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Wednesday 23 August 2017
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Appellate Court Denies City’s Appeal In Lawsuit Against COR Development Co.

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By Staff

 

Syracuse Inner Harbor

Syracuse Inner Harbor

(Update, Feb. 14) – The Appellate Division of the State Supreme Court in Rochester has unanimously denied the city’s appeal of Judge James Murphy’s decision to dismiss the city’s lawsuit against inner-harbor developer COR Development Co.

Mayor Stephanie Miner filed the lawsuit in December of 2015, after alleging the company had deliberately sought a tax relief deal, or “payment in lieu of taxes” (PILOT) deal, from the Onondaga County Industrial Development Agency, to allow the company to avoid an agreement with the city, which would have bound the company to provide project-related jobs to city residents, and minorities, for the $342 million project.

Last year, Judge Murphy decided the city was unable to prove COR had reneged on its deal when it purchased the land from the city in 2012, and he denied the city’s request that COR return the property.

On Feb. 10, the appellate court upheld Murphy’s decision.

According to reports, a city spokesperson said the city is currently considering its options, following the court’s decision.

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(From February 23, 2016) – New York State Supreme Court Judge James Murphy has dismissed the city’s lawsuit against inner harbor developer COR Development Co.

Mayor Stephanie Miner filed the lawsuit in December, after alleging the company had deliberately sought a tax relief deal, or “payment in lieu of taxes” (PILOT) deal, from the Onondaga County Industrial Development Agency, to allow the company to avoid an agreement with the city, which would have bound the company to provide project-related jobs to city residents, and minorities, for the $342 million project.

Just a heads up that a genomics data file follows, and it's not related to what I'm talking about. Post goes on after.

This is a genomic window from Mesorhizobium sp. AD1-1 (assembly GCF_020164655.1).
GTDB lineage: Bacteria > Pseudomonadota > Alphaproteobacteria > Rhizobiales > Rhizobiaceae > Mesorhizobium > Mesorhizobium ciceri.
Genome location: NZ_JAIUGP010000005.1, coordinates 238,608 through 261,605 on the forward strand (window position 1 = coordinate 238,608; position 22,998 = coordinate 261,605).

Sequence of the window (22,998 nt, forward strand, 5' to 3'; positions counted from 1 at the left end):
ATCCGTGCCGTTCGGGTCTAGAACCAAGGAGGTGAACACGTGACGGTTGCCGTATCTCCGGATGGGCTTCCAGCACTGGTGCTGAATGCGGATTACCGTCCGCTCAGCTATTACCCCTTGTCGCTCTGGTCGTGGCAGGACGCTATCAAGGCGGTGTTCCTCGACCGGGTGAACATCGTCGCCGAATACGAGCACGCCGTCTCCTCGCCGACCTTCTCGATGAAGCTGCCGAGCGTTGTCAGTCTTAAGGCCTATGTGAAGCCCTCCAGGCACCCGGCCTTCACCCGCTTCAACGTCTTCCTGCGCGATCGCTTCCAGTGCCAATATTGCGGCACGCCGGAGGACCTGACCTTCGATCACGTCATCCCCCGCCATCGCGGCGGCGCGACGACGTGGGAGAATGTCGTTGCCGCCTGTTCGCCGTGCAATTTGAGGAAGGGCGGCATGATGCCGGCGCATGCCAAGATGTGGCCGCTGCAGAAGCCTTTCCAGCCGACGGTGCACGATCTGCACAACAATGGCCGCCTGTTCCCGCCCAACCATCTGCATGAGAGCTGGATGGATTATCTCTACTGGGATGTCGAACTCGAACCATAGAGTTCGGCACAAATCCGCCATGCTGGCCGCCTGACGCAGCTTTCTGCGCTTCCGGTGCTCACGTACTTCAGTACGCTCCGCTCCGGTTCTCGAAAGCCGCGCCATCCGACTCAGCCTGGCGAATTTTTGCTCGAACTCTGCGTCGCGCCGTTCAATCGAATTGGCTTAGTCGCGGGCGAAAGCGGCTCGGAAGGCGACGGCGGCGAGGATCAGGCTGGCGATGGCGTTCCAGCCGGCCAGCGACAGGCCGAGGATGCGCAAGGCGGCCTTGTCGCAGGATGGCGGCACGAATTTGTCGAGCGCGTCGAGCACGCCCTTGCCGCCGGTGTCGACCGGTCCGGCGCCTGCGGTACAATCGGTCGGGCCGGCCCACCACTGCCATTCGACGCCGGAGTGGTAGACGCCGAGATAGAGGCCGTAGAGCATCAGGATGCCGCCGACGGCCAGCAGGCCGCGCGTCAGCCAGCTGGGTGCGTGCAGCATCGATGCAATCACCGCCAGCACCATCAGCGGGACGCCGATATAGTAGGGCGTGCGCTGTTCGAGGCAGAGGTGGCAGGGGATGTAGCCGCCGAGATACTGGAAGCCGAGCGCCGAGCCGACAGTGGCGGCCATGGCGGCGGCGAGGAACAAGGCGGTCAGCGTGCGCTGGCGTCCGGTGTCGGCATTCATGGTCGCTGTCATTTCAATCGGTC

According to Miner, initially, the company told city officials it didn’t plan to seek a tax deal with OCIDA, before it purchased the harbor land from the city.

However, COR has denied the allegations.

As a result, the company previously filed its own motion to have the city’s lawsuit dismissed.

But, ultimately, according to Judge Murphy, the city was unable to prove COR had reneged on its deal, when it purchased the land in 2012.

“During the entire review process, there was absolutely no statement, reference, or requirement that COR was in any way precluded from seeking a PILOT agreement in connection with the project,” Murphy stated in his decision.

Following the ruling, COR said the company was “grateful to the court” for dismissing the city’s “frivolous” lawsuit.

However, the company said it was still concerned the city would appeal the ruling, and further slow its completion of the project.

“What remains concerning is the city’s attempt to continue its suit through an appeal, which could cause significant, and long-lasting delays,” COR stated.”The city’s maneuver will negatively impact the timely employment of 250 local construction workers for the mixed-use apartments – which is permitted, financed, and ready to go – and potentially 60 local permanent jobs with the Aloft Hotel, in a hiring and training partnership with SUNY EOC.”

Speculation has also arisen recently regarding whether the city’s lawsuit was more about an ongoing rift between city and county governments, rather than protecting local workers.

Onondaga County Executive Joanie Mahoney, a vocal supporter of COR’s deal with OCIDA, said it would be “irresponsible” for the city to delay the nearly-completed project, by appealing Murphy’s decision.

“There was no basis for the lawsuit, and there’s certainly no basis for an appeal,” Mahoney reportedly stated.

The city has released the following statement regarding the matter:

“This afternoon, the city administration was notified of Judge Murphy’s decision in our lawsuit against COR Development LLC. We are reviewing the decision with counsel, and examining our options going forward. The administration continues its commitment to ensuring public benefits from any project of this scale receiving public dollars.”

The Syracuse Urban Jobs Task Force has also called on COR to hire local residents for the inner harbor project, which the group highlighted during a protest at the project’s site last Thursday.

COR is also currently almost finished with the 134-room Aloft Hotel, a part of the project, which also includes residential, retail, and office space.

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